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Leadership Development – Horizontal or Vertical?

The sheer volume of writing on Leadership is astounding. Every week brings a new book, article and research study to the fore on Leadership and Leadership Development in addition to countless sites on Google search. Yet a significant number of these writings focus on competencies and a defined number of ‘do and don’t’ behaviours. A lot of material is also written on the VUCA world in which we find ourselves. The complexities of our modern world are increasing at a rapid rate.

A lot of this focus is on what is termed ‘horizontal development’: technical competencies, skills, behaviours and adding information and knowledge. These interventions expand and enrich leaders within the context of their current way of making sense of their world. Development in this way teaches the leader or manager new skills and behaviours which they add to their existing competencies. It also helps them transfer existing skills into new areas. In this way they widen their range of available resources at their current level of development.

Horizontal development happens through the traditional channels of school, university, training, self-directed learning and through exposure to life, in general. Most executive leadership or talent management programmes apply horizontal learning. As useful as these learnings are, they are only partial. They do not show how a person makes meaning in their current paradigm. As Einstein once said: ‘We cannot solve our problems with the same thinking we used when we created them.”

Another, uncommon, form of development is that of vertical development. Vertical development means learning to see the world by changing the interpretations we make of experiences and transforming the meaning making of such experiences. This is transformational and changes the leaders’ interpretation of their experience and transforms their views of reality. It increases what the leader is aware of and what they can pay attention to. In this way it develops influence and leads to integration. Viewpoints evolve from simple to complex, from static to dynamic and from egocentric to socio-centric to world-centric. This vertical development is unidirectional – from narrow to personal to broad and global. From current experience to historical perspective and from external objects to internal processes.[1]

A review of developmental research, by Day and Dragoni, identifies four key indicators necessary for leadership development; leadership self-efficacy, self-awareness, leader identity and leadership knowledge, skills and competencies. Work in these areas can lead to outcomes such as having more dynamic skills as well as increased levels of complexity of meaning making structures and processes. There is a clear link between awareness development processes and desired leadership competencies.[2]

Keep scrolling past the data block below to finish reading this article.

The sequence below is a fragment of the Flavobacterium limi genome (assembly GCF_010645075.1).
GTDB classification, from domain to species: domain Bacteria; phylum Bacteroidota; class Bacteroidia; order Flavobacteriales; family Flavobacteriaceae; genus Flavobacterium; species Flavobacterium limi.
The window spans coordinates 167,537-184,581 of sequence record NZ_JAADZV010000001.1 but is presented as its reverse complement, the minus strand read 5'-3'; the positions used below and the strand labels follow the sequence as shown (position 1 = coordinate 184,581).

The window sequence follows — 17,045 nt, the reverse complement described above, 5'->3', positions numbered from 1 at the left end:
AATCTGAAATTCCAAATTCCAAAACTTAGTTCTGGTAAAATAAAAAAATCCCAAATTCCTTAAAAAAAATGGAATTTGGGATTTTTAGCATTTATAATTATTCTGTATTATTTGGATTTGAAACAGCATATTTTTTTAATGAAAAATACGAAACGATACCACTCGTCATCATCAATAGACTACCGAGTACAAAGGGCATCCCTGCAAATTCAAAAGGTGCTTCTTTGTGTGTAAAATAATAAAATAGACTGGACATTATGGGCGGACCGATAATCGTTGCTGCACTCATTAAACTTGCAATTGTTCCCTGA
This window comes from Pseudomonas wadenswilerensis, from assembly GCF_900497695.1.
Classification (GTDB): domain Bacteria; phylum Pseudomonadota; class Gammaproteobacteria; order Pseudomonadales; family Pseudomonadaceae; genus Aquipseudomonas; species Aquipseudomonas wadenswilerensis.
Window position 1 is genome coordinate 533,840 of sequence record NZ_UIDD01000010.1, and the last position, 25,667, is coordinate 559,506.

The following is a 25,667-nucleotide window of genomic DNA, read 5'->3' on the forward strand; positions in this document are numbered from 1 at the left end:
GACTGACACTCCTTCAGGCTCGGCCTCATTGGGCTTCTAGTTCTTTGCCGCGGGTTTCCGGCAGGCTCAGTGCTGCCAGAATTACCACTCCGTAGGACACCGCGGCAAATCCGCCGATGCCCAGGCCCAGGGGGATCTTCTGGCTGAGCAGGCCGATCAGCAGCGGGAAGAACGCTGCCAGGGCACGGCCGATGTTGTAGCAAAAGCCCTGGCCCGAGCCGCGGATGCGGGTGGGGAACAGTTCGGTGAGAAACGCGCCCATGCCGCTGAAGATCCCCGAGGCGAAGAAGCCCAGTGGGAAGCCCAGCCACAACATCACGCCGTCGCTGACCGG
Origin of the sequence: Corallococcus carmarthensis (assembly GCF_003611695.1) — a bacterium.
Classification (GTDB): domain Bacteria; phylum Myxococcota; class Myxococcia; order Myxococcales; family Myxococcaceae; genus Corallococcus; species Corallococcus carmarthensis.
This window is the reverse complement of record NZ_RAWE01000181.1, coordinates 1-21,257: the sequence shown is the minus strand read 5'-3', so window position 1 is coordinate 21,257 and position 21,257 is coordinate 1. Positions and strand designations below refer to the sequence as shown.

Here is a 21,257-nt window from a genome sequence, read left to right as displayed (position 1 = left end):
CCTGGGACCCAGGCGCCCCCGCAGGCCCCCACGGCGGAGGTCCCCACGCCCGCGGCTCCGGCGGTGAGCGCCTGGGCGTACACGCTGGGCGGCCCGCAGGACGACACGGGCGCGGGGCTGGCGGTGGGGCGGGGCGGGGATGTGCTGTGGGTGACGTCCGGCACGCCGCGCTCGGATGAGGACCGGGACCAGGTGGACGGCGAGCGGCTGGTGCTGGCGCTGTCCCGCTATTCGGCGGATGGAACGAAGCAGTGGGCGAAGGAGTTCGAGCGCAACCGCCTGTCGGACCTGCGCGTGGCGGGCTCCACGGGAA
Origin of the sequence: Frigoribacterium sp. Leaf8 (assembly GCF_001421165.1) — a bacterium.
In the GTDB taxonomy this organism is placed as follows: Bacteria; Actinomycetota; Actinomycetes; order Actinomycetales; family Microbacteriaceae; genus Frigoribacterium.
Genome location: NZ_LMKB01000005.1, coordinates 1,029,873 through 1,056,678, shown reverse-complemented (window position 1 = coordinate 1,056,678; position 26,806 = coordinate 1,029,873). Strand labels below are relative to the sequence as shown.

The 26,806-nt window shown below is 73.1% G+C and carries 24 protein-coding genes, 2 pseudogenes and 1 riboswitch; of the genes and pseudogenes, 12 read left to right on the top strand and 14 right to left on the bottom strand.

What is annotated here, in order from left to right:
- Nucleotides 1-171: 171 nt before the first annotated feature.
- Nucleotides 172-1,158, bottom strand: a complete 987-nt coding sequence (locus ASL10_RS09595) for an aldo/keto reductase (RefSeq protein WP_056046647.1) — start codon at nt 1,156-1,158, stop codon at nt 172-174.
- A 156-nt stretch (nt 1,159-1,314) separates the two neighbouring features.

When we come to solve old problems with new perspectives we are able to bring about transformation. Adult stage development is a well researched but, in the business world, seldom addressed subject. People are promoted, often beyond their level of maturity, to positions that require broad and deep perspectives, strategic problem solving, great influence and high level impact. In many instances they are competent technocrats and prone to manage accordingly!

Dr Theo Veldsman and Andrew Johnson refer to maturity leadership in their closing chapter, in ‘Leadership: Perspectives from the Front Line’, on the way forward for leadership.[3] Talent development and management would be well served by paying attention to the understanding of adult human development and the ‘leadership maturity’ of their leaders. Whatever your growth path it is useful to understand if you, or your people, have what it takes to manage the level to which you or they would want to go. Understanding adult stage development is core to developing effective strategies for working with people, cultivating talent and identifying their learning edges for accelerating leadership capacity.

[1] Dr S. Cook-Greuter: Center for Leadership Maturity’s Leadership Maturity Framework Module 1.
[2] Day, D., & Dragoni, L. (2015). Leadership development: An outcome-oriented review based on time and levels of analyses. The Annual Review of Organizational Psychology and Organizational Behavior, 2(3), 1-24.
[3] Dr. Theo Veldsman and Dr. Andrew Johnson. (2016): Leadership: Perspectives from the Front Line; Knowledge Resources.

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